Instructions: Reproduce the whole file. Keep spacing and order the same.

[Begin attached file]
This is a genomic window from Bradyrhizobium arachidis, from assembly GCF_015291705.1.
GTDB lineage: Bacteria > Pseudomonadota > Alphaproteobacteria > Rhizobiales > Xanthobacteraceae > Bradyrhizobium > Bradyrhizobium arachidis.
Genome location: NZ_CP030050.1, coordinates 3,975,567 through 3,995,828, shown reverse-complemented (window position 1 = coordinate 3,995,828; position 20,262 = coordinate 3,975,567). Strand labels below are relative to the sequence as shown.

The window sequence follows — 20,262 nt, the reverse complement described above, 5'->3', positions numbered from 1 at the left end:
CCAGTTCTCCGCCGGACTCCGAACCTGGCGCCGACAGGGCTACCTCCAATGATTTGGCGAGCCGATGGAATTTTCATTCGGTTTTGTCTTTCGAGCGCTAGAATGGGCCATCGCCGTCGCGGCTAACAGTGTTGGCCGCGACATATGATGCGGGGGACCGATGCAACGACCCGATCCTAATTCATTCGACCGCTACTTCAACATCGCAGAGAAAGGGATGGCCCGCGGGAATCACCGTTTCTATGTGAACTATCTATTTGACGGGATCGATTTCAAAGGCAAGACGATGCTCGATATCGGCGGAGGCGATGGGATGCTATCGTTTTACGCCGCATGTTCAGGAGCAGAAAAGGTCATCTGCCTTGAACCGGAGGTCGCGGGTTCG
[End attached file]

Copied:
This is a genomic window from Bradyrhizobium arachidis, from assembly GCF_015291705.1.
GTDB lineage: Bacteria > Pseudomonadota > Alphaproteobacteria > Rhizobiales > Xanthobacteraceae > Bradyrhizobium > Bradyrhizobium arachidis.
Genome location: NZ_CP030050.1, coordinates 3,975,567 through 3,995,828, shown reverse-complemented (window position 1 = coordinate 3,995,828; position 20,262 = coordinate 3,975,567). Strand labels below are relative to the sequence as shown.

The window sequence follows — 20,262 nt, the reverse complement described above, 5'->3', positions numbered from 1 at the left end:
CCAGTTCTCCGCCGGACTCCGAACCTGGCGCCGACAGGGCTACCTCCAATGATTTGGCGAGCCGATGGAATTTTCATTCGGTTTTGTCTTTCGAGCGCTAGAATGGGCCATCGCCGTCGCGGCTAACAGTGTTGGCCGCGACATATGATGCGGGGGACCGATGCAACGACCCGATCCTAATTCATTCGACCGCTACTTCAACATCGCAGAGAAAGGGATGGCCCGCGGGAATCACCGTTTCTATGTGAACTATCTATTTGACGGGATCGATTTCAAAGGCAAGACGATGCTCGATATCGGCGGAGGCGATGGGATGCTATCGTTTTACGCCGCATGTTCAGGAGCAGAAAAGGTCATCTGCCTTGAACCGGAGGTCGCGGGTTCG